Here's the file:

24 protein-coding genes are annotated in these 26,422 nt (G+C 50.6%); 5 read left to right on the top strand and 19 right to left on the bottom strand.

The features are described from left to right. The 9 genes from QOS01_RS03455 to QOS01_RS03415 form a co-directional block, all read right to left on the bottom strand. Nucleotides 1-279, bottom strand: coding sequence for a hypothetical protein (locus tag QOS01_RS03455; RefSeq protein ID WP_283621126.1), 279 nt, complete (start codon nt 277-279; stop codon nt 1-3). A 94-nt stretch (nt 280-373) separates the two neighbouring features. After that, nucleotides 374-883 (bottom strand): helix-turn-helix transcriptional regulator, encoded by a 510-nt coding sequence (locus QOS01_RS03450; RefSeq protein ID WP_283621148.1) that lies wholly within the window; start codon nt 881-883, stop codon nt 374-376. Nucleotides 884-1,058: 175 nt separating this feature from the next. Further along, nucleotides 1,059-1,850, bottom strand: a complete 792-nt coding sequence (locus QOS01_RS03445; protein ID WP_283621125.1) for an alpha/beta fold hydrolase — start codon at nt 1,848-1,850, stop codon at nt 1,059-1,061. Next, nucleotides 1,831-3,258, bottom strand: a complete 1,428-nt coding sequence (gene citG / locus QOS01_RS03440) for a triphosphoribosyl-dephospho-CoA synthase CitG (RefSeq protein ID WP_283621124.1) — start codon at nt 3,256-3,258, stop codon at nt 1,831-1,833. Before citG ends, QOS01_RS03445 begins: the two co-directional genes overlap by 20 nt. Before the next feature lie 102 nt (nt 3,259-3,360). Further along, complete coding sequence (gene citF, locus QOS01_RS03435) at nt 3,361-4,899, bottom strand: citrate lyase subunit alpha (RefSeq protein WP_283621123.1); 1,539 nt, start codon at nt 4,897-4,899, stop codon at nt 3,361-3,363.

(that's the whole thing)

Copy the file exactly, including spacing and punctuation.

24 protein-coding genes are annotated in these 26,422 nt (G+C 50.6%); 5 read left to right on the top strand and 19 right to left on the bottom strand.

The features are described from left to right. The 9 genes from QOS01_RS03455 to QOS01_RS03415 form a co-directional block, all read right to left on the bottom strand. Nucleotides 1-279, bottom strand: coding sequence for a hypothetical protein (locus tag QOS01_RS03455; RefSeq protein ID WP_283621126.1), 279 nt, complete (start codon nt 277-279; stop codon nt 1-3). A 94-nt stretch (nt 280-373) separates the two neighbouring features. After that, nucleotides 374-883 (bottom strand): helix-turn-helix transcriptional regulator, encoded by a 510-nt coding sequence (locus QOS01_RS03450; RefSeq protein ID WP_283621148.1) that lies wholly within the window; start codon nt 881-883, stop codon nt 374-376. Nucleotides 884-1,058: 175 nt separating this feature from the next. Further along, nucleotides 1,059-1,850, bottom strand: a complete 792-nt coding sequence (locus QOS01_RS03445; protein ID WP_283621125.1) for an alpha/beta fold hydrolase — start codon at nt 1,848-1,850, stop codon at nt 1,059-1,061. Next, nucleotides 1,831-3,258, bottom strand: a complete 1,428-nt coding sequence (gene citG / locus QOS01_RS03440) for a triphosphoribosyl-dephospho-CoA synthase CitG (RefSeq protein ID WP_283621124.1) — start codon at nt 3,256-3,258, stop codon at nt 1,831-1,833. Before citG ends, QOS01_RS03445 begins: the two co-directional genes overlap by 20 nt. Before the next feature lie 102 nt (nt 3,259-3,360). Further along, complete coding sequence (gene citF, locus QOS01_RS03435) at nt 3,361-4,899, bottom strand: citrate lyase subunit alpha (RefSeq protein WP_283621123.1); 1,539 nt, start codon at nt 4,897-4,899, stop codon at nt 3,361-3,363.